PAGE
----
by Harry Brawngrout
He stuck the end of the crowbar into the dead boy’s mouth and tried to pry the jaw loose. A centimeter of space and then it snapped right back shut like it was spring loaded. Tight. The dead boy grinned where his lips had been ripped away, a demented crocodile.
He repositioned the flashlight to shine directly into the dead boy’s face. Like a golfer he pulled his arm back and then swung the crowbar into the grinning mouth. There was a crunching sound like chewing broken glass. He got down on his knees and shone the light into the gaps where teeth had been.
Nothing. He could still see nothing. He reached his index finger in blindly and felt the tongue. He managed to grip the tip and pull it out of the mouth. An inch, six inches, three feet. The entire prophecy was written there if he could only decode the ancient script.
With a machete he hacked the long tongue free. A viscous black fluid wept from the end. He felt it with his fingers. It had the consistency of motor oil and burned him slightly.
He put the tongue into his satchel and turned to leave, but the hand on his ankle stopped him dead.
He looked down at the dead boy. The milky eyes didn’t seem to understand what was going on. The boy moved his mouth and gurgled, drooling the greasy secretions down his chin.
“Now, goddammit, boy. You know I need the whole tongue.”
“Urh-urh!” the boy said, pointing at his mouth.
“I can’t give it back to you, boy. I need it, I told you!”
“Uh-uhhh-urrrrh!” said the boy, trying to stand.
“Just go on down and lay in your grave, now. Go on. Get!” He pointed to the open grave some few feet distant and spat at the boy’s feet.
The boy groaned again and stuck his fist into his mouth. He reached it far too deep and pulled out something that looked like another tongue. This one was even longer and written in the same alien script as the first. The boy pointed enthusiastically at the new tongue and chirped, “Eeee-eee-eee!”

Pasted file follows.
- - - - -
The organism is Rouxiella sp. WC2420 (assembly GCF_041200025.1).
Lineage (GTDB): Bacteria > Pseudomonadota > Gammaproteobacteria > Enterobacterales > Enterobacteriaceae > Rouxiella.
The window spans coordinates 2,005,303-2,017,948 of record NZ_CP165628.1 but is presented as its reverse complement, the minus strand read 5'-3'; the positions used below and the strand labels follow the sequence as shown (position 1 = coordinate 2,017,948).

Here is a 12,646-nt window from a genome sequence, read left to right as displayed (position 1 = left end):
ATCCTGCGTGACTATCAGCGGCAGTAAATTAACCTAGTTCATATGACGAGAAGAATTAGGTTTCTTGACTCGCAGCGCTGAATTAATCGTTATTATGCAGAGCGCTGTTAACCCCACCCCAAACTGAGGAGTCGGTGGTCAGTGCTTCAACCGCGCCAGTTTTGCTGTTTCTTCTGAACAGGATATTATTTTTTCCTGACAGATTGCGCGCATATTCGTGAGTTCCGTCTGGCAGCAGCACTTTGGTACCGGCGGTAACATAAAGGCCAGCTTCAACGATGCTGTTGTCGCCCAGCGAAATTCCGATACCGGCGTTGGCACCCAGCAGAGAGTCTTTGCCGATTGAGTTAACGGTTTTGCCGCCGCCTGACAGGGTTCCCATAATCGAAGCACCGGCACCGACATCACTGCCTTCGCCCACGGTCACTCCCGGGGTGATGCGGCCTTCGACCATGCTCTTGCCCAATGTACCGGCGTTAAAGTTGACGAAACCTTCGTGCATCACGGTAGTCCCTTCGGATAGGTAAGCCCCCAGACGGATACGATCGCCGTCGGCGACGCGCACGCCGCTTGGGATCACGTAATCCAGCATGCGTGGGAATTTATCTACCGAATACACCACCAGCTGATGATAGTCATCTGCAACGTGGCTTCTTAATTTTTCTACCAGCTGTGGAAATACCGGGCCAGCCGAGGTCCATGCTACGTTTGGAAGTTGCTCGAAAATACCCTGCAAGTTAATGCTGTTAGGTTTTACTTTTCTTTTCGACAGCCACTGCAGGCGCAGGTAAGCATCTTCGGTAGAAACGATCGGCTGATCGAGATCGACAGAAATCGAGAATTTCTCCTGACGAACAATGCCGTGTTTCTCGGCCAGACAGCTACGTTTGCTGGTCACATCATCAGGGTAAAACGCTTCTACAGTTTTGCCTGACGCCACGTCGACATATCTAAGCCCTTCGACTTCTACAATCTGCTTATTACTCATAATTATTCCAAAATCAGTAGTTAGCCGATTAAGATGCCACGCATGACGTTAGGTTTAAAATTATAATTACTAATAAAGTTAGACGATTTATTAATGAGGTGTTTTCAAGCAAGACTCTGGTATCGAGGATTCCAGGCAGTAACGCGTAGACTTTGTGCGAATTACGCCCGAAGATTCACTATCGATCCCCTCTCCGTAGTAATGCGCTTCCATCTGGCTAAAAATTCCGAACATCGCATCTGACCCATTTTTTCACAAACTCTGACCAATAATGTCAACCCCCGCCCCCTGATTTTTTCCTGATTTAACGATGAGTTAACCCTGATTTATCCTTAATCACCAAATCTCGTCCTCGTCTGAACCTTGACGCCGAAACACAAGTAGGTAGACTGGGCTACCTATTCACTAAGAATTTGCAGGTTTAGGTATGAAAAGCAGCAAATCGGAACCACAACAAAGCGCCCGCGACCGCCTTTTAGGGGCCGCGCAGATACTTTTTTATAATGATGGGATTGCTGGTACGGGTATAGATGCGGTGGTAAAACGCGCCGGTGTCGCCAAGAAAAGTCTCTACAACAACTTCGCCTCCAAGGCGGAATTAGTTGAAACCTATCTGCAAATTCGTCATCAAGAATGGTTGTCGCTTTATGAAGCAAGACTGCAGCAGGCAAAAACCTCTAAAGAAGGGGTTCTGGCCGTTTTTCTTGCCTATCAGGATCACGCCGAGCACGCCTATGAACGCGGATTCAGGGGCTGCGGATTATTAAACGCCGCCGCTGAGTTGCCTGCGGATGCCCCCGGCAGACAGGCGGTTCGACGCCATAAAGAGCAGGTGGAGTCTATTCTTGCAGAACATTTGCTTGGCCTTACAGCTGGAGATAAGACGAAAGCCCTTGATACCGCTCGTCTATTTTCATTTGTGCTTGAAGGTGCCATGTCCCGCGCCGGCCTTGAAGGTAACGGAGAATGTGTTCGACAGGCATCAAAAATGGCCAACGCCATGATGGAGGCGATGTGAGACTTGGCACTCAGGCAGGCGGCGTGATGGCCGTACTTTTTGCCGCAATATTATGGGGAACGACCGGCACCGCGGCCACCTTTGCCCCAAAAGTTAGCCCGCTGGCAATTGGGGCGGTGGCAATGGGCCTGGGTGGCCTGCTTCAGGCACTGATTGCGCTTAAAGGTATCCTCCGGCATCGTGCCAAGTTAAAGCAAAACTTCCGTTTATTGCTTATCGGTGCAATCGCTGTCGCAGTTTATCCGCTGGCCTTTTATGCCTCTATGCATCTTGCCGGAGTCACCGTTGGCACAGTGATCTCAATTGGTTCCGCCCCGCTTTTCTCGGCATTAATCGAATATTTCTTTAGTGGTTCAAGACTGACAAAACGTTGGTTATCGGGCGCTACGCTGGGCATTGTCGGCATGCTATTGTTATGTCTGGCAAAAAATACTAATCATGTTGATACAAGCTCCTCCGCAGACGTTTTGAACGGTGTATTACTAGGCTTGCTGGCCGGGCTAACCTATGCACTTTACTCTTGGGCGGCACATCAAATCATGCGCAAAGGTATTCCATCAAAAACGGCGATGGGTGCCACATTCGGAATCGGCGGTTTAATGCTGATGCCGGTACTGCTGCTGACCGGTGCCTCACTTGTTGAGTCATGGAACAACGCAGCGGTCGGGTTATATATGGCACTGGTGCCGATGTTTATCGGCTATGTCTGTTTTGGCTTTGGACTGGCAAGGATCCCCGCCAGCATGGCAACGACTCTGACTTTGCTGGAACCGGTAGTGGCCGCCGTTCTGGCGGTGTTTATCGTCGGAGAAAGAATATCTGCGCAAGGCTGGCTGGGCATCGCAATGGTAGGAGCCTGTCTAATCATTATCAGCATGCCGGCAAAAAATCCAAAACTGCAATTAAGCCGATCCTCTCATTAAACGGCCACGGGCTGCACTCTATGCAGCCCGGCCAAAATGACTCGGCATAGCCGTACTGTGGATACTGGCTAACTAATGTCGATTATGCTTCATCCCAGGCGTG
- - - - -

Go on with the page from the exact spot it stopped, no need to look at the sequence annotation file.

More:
“Hell, boy. Are you playing games with me from beyond the grave?”
The boy cracked a torn smile and handed the second tongue to him. Then he stooped and began to pick up the broken tooth fragments and place them back into his mouth.
“Well, I ‘spect you’ll be wanting your old tongue back then.”
The boy nodded, fingers still arranging ivory bits in his ruined gums.
“Well, boy, I can’t take the chance of giving back the wrong one.”
The dead boy’s eyes grew dark and he wailed.
“Hold your horses!” he said and pulled out his own tongue. With a jerk he yanked it free. He waved it in the boy’s direction.
The boy looked at it in disgust, but then shrugged and placed the tongue into his mouth. He wiggled it for a bit and then began to speak:
“Hello? Aw hell, now I talk like you! Dammit, fella!”
He shrugged at the boy and walked on, shining the flashlight alternately between each tongue, mumbling, “Urrh-urrrh-uh,” and tasting blood.
Harry Brawngrout composes works of gritty Southern Fried Gothic Noir Punk while listening to the Jesus Lizard, Buzzove*n, Mule, and Tad in his momma’s pop-up camper. His first novel was lost in a fire. He has vowed to track that fire down and make it pay.